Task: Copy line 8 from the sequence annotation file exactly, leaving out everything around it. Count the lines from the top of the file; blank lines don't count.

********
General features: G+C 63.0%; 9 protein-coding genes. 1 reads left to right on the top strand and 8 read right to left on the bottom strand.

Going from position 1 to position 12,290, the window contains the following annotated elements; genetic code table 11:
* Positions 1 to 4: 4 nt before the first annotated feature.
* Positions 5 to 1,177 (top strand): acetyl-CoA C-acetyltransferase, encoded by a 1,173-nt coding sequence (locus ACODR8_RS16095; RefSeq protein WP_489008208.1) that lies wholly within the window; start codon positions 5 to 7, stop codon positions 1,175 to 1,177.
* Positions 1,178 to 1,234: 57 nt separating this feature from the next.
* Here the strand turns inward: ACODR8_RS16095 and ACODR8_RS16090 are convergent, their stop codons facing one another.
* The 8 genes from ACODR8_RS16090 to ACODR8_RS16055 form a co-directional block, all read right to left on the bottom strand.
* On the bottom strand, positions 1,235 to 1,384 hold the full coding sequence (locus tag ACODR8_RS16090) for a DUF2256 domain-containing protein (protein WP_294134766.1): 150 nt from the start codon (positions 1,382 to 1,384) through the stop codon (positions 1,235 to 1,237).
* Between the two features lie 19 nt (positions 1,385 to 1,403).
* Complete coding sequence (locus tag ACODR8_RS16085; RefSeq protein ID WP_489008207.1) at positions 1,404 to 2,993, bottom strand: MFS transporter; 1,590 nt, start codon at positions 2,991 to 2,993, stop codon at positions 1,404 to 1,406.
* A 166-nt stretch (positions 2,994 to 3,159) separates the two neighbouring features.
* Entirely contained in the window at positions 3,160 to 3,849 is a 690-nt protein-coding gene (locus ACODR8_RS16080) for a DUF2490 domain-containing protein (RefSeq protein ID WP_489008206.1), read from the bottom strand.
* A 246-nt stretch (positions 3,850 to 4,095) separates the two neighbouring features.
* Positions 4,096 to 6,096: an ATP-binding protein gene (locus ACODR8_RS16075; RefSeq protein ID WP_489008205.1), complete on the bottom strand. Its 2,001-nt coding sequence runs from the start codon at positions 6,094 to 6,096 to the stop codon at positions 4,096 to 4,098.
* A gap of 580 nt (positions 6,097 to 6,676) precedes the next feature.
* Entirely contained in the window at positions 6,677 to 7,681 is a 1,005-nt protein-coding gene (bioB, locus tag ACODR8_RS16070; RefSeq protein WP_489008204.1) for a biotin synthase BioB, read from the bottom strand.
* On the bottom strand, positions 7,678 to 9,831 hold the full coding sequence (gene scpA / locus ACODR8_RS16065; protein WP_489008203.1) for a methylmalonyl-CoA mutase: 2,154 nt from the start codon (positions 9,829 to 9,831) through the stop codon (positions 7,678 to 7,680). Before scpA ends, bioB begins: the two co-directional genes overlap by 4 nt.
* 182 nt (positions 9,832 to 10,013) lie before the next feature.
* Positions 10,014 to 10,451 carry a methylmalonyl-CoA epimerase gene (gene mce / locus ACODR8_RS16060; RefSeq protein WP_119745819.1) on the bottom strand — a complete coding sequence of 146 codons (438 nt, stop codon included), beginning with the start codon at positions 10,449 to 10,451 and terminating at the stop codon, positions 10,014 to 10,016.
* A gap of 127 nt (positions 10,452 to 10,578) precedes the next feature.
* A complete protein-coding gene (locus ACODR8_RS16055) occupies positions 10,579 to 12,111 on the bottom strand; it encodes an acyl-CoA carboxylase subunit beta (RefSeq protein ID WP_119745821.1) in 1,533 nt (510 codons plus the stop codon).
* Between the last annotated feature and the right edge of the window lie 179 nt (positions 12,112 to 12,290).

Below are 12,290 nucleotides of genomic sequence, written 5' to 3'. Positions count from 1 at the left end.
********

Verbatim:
* On the bottom strand, positions 1,235 to 1,384 hold the full coding sequence (locus tag ACODR8_RS16090) for a DUF2256 domain-containing protein (protein WP_294134766.1): 150 nt from the start codon (positions 1,382 to 1,384) through the stop codon (positions 1,235 to 1,237).